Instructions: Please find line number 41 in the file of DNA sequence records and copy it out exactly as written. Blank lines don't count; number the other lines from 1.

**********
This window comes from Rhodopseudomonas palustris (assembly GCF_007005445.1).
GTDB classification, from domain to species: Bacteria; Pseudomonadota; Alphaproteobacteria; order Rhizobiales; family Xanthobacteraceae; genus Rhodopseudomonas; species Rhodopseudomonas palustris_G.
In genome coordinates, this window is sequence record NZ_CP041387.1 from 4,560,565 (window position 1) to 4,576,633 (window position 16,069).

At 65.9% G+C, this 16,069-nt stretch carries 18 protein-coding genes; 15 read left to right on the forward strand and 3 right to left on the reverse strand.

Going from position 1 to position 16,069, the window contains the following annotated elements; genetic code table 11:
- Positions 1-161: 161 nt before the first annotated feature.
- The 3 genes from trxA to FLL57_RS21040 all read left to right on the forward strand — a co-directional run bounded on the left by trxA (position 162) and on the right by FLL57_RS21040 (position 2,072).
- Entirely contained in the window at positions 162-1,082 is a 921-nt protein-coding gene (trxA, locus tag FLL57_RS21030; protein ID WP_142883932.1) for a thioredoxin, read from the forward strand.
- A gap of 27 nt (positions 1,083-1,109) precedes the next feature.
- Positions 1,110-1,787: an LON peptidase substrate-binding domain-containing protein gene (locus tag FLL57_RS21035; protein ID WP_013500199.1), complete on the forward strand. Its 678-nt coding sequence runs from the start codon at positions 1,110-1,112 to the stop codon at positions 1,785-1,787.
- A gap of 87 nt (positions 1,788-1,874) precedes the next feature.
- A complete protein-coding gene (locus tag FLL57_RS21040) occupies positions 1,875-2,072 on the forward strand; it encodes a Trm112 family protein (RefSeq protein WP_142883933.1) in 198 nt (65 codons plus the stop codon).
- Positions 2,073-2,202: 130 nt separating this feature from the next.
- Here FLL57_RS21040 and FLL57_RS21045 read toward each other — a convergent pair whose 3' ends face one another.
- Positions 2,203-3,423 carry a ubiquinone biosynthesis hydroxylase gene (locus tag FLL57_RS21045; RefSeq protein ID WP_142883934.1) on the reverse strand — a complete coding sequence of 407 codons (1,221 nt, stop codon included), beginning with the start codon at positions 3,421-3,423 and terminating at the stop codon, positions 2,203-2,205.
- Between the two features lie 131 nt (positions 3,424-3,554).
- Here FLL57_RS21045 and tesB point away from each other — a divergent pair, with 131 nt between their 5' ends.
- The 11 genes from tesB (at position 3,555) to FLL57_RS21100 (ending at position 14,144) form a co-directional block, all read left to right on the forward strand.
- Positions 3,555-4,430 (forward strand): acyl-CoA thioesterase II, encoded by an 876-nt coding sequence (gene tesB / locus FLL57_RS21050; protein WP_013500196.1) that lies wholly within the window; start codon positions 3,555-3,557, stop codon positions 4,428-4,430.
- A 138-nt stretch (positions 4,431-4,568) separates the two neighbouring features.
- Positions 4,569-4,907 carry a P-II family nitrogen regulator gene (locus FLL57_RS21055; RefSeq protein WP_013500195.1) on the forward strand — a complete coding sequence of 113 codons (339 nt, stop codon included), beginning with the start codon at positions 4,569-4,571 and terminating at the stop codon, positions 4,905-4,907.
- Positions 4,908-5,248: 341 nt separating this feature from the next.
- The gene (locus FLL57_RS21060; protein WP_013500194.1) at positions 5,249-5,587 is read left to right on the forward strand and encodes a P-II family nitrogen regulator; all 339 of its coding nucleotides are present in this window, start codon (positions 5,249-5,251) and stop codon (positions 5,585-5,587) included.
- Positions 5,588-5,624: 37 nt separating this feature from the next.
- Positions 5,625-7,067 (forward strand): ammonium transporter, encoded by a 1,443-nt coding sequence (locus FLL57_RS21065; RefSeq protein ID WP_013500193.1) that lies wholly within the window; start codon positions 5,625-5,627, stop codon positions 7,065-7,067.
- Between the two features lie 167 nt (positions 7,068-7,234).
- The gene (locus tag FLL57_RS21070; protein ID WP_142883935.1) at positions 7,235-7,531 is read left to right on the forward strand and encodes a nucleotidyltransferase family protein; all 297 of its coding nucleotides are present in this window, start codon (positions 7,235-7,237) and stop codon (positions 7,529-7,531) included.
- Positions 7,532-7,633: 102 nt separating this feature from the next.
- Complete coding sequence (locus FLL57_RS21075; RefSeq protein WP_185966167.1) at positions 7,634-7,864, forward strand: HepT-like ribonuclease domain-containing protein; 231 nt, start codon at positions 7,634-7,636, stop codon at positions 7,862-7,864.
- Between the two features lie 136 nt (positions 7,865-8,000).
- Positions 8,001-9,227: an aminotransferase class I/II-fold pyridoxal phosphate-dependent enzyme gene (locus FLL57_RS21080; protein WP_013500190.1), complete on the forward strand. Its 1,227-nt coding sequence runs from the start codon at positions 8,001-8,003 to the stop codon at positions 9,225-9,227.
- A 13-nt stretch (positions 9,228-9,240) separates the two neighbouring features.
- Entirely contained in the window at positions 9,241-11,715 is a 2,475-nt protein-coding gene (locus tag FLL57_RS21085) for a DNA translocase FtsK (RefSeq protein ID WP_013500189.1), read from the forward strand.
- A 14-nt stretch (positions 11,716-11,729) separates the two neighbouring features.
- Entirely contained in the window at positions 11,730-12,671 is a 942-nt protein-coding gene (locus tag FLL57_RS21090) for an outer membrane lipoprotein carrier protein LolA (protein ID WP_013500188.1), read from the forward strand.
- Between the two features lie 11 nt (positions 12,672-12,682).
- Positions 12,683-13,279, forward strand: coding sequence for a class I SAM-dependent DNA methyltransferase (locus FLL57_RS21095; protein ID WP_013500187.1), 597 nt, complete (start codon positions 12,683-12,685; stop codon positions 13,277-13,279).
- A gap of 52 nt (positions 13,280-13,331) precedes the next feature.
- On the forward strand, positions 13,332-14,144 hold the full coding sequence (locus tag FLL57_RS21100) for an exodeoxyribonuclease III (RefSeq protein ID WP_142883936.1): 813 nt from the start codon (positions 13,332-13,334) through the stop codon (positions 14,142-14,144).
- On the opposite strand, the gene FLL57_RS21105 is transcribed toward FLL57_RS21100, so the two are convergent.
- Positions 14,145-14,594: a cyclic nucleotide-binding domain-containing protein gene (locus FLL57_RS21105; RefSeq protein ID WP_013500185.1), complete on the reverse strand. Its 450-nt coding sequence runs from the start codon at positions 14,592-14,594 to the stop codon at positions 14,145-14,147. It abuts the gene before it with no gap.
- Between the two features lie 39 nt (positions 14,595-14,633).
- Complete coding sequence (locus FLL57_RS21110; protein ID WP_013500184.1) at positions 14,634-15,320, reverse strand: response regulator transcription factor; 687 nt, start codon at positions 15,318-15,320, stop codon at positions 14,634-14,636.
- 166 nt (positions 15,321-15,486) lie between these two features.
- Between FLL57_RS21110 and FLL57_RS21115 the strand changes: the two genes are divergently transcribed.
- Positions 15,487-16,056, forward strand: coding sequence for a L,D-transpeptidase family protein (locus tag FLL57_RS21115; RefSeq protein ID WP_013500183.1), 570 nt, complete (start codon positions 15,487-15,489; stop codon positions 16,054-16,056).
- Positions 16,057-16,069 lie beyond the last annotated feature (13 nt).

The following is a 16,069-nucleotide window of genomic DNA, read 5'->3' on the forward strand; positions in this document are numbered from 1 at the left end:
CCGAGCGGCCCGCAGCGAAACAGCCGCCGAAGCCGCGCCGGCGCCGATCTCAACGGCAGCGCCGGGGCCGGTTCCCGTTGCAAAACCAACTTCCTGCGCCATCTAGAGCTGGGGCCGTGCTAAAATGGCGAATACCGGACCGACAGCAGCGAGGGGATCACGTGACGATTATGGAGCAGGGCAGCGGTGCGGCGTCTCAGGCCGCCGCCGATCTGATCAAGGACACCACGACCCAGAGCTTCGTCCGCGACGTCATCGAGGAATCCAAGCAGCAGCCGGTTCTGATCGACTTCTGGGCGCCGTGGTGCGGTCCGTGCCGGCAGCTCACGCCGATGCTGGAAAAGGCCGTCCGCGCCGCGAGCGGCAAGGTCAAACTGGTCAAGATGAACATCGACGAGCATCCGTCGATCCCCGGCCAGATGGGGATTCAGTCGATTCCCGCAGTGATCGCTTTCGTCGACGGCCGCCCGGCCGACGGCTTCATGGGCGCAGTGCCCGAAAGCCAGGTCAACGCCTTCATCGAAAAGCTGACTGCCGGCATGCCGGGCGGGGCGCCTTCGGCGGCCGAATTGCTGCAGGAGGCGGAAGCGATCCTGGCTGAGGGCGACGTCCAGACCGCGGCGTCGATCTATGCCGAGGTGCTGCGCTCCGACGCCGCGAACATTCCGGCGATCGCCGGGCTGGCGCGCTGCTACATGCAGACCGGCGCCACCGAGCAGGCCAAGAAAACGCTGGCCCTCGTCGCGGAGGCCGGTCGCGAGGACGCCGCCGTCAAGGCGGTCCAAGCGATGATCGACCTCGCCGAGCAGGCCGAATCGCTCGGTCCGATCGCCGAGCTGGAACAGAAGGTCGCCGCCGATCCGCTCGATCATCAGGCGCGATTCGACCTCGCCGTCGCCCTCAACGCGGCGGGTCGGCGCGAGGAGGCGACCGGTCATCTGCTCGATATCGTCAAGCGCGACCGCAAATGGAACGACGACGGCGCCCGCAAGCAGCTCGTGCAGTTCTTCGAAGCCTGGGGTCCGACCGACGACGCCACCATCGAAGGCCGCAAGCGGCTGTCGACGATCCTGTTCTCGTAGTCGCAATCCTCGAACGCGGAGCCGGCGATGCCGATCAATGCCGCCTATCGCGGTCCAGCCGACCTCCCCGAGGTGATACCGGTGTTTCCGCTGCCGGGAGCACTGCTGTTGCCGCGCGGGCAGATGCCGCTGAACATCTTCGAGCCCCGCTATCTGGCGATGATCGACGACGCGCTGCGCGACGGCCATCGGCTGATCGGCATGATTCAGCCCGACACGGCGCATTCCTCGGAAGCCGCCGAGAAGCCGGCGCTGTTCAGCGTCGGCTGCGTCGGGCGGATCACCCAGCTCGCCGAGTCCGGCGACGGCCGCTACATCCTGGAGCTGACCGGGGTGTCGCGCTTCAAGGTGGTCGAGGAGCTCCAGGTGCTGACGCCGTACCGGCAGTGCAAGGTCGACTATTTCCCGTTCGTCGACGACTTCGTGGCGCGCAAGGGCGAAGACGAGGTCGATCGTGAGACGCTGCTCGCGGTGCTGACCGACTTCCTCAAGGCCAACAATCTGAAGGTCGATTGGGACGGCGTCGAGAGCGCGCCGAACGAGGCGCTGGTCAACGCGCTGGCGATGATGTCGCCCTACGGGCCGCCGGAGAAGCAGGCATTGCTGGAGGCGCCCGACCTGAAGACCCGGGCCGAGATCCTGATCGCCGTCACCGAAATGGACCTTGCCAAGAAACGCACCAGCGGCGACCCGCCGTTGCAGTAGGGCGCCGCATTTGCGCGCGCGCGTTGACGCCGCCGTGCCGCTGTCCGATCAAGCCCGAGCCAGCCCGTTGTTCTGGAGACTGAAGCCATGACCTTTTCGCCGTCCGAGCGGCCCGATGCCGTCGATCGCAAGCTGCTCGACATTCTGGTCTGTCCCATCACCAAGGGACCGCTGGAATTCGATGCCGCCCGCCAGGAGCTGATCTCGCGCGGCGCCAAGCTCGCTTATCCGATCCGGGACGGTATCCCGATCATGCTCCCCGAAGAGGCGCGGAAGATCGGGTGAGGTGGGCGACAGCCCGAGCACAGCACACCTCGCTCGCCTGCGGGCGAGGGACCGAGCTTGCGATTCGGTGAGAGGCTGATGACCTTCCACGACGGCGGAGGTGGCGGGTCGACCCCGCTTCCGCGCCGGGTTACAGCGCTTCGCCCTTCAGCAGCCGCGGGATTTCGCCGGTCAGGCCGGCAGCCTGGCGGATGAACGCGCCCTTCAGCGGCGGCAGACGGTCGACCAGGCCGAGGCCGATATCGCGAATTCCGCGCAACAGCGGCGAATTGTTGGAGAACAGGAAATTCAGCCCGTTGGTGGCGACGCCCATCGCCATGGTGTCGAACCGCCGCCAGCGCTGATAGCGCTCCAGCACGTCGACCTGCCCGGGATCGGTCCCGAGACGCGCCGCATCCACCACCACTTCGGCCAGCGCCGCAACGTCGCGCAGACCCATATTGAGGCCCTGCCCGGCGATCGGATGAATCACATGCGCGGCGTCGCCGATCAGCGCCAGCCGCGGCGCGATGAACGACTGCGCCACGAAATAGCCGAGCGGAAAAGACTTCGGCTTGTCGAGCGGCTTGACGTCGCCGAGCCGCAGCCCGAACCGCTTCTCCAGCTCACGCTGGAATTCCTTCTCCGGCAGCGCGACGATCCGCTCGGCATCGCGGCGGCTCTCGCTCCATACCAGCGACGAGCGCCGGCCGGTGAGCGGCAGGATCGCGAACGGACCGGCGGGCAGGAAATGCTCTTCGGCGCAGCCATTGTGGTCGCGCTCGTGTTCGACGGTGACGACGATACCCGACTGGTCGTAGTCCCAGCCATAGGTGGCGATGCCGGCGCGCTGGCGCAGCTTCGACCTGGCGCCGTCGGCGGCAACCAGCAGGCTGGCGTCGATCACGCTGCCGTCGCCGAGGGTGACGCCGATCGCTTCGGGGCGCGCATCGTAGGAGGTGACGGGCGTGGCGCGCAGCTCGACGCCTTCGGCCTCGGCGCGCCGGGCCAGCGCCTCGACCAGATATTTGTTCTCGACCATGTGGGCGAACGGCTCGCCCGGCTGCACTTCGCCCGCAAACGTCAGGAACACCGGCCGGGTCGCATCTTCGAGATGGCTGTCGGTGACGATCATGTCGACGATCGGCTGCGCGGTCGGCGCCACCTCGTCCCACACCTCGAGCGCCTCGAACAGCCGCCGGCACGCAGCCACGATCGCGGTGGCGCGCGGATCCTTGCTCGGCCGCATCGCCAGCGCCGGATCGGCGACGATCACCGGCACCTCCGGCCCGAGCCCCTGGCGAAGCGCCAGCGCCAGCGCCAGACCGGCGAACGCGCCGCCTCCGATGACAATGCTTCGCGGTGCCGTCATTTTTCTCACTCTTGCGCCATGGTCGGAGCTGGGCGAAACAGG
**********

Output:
- Positions 14,145-14,594: a cyclic nucleotide-binding domain-containing protein gene (locus FLL57_RS21105; RefSeq protein ID WP_013500185.1), complete on the reverse strand. Its 450-nt coding sequence runs from the start codon at positions 14,592-14,594 to the stop codon at positions 14,145-14,147. It abuts the gene before it with no gap.